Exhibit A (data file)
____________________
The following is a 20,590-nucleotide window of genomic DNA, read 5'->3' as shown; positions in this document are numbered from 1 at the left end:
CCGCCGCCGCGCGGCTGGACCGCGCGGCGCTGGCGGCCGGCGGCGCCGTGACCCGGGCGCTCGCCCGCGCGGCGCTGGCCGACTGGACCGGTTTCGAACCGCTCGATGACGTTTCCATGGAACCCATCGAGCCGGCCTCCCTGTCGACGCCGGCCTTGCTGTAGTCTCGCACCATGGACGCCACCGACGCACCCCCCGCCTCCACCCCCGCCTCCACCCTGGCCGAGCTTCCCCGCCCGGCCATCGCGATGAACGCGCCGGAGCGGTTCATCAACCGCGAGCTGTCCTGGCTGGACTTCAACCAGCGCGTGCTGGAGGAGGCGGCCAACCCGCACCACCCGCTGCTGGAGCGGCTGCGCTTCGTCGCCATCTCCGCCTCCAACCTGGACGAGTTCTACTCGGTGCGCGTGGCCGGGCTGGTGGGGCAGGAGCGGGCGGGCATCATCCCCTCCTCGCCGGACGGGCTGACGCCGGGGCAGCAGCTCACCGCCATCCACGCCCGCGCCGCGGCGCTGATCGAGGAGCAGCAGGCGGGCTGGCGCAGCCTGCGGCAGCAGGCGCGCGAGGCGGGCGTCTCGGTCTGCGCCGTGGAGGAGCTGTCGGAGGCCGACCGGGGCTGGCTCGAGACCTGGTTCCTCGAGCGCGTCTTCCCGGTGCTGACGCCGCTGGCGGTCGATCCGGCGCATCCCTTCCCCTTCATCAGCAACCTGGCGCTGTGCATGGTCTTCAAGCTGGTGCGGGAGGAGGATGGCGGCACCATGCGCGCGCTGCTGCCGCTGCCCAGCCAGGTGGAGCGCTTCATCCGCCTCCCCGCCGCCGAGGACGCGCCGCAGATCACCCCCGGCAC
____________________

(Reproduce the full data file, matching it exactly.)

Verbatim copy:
The following is a 20,590-nucleotide window of genomic DNA, read 5'->3' as shown; positions in this document are numbered from 1 at the left end:
CCGCCGCCGCGCGGCTGGACCGCGCGGCGCTGGCGGCCGGCGGCGCCGTGACCCGGGCGCTCGCCCGCGCGGCGCTGGCCGACTGGACCGGTTTCGAACCGCTCGATGACGTTTCCATGGAACCCATCGAGCCGGCCTCCCTGTCGACGCCGGCCTTGCTGTAGTCTCGCACCATGGACGCCACCGACGCACCCCCCGCCTCCACCCCCGCCTCCACCCTGGCCGAGCTTCCCCGCCCGGCCATCGCGATGAACGCGCCGGAGCGGTTCATCAACCGCGAGCTGTCCTGGCTGGACTTCAACCAGCGCGTGCTGGAGGAGGCGGCCAACCCGCACCACCCGCTGCTGGAGCGGCTGCGCTTCGTCGCCATCTCCGCCTCCAACCTGGACGAGTTCTACTCGGTGCGCGTGGCCGGGCTGGTGGGGCAGGAGCGGGCGGGCATCATCCCCTCCTCGCCGGACGGGCTGACGCCGGGGCAGCAGCTCACCGCCATCCACGCCCGCGCCGCGGCGCTGATCGAGGAGCAGCAGGCGGGCTGGCGCAGCCTGCGGCAGCAGGCGCGCGAGGCGGGCGTCTCGGTCTGCGCCGTGGAGGAGCTGTCGGAGGCCGACCGGGGCTGGCTCGAGACCTGGTTCCTCGAGCGCGTCTTCCCGGTGCTGACGCCGCTGGCGGTCGATCCGGCGCATCCCTTCCCCTTCATCAGCAACCTGGCGCTGTGCATGGTCTTCAAGCTGGTGCGGGAGGAGGATGGCGGCACCATGCGCGCGCTGCTGCCGCTGCCCAGCCAGGTGGAGCGCTTCATCCGCCTCCCCGCCGCCGAGGACGCGCCGCAGATCACCCCCGGCAC